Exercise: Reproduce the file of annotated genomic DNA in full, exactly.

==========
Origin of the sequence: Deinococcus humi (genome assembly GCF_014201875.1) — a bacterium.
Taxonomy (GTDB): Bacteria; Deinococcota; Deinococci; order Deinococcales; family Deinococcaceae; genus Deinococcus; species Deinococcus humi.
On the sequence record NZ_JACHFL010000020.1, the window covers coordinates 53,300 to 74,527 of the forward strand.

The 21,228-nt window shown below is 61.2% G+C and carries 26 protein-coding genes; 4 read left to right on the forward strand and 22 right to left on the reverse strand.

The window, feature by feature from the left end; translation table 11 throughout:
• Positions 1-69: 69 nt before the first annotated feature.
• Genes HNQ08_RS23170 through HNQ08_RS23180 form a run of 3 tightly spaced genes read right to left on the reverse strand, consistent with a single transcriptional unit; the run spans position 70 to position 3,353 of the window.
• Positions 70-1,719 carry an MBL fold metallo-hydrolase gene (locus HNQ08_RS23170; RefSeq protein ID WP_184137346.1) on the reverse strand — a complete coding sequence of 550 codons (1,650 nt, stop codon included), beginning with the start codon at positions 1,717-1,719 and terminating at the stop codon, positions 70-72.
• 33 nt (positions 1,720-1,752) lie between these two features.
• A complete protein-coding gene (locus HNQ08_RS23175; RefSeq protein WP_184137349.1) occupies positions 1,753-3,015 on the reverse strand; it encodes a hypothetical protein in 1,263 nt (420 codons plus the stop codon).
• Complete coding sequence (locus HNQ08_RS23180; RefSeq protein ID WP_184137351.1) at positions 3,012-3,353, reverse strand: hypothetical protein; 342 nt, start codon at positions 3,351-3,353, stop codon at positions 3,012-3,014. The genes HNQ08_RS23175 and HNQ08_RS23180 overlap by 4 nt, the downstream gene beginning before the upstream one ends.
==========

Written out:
Origin of the sequence: Deinococcus humi (genome assembly GCF_014201875.1) — a bacterium.
Taxonomy (GTDB): Bacteria; Deinococcota; Deinococci; order Deinococcales; family Deinococcaceae; genus Deinococcus; species Deinococcus humi.
On the sequence record NZ_JACHFL010000020.1, the window covers coordinates 53,300 to 74,527 of the forward strand.

The 21,228-nt window shown below is 61.2% G+C and carries 26 protein-coding genes; 4 read left to right on the forward strand and 22 right to left on the reverse strand.

The window, feature by feature from the left end; translation table 11 throughout:
• Positions 1-69: 69 nt before the first annotated feature.
• Genes HNQ08_RS23170 through HNQ08_RS23180 form a run of 3 tightly spaced genes read right to left on the reverse strand, consistent with a single transcriptional unit; the run spans position 70 to position 3,353 of the window.
• Positions 70-1,719 carry an MBL fold metallo-hydrolase gene (locus HNQ08_RS23170; RefSeq protein ID WP_184137346.1) on the reverse strand — a complete coding sequence of 550 codons (1,650 nt, stop codon included), beginning with the start codon at positions 1,717-1,719 and terminating at the stop codon, positions 70-72.
• 33 nt (positions 1,720-1,752) lie between these two features.
• A complete protein-coding gene (locus HNQ08_RS23175; RefSeq protein WP_184137349.1) occupies positions 1,753-3,015 on the reverse strand; it encodes a hypothetical protein in 1,263 nt (420 codons plus the stop codon).
• Complete coding sequence (locus HNQ08_RS23180; RefSeq protein ID WP_184137351.1) at positions 3,012-3,353, reverse strand: hypothetical protein; 342 nt, start codon at positions 3,351-3,353, stop codon at positions 3,012-3,014. The genes HNQ08_RS23175 and HNQ08_RS23180 overlap by 4 nt, the downstream gene beginning before the upstream one ends.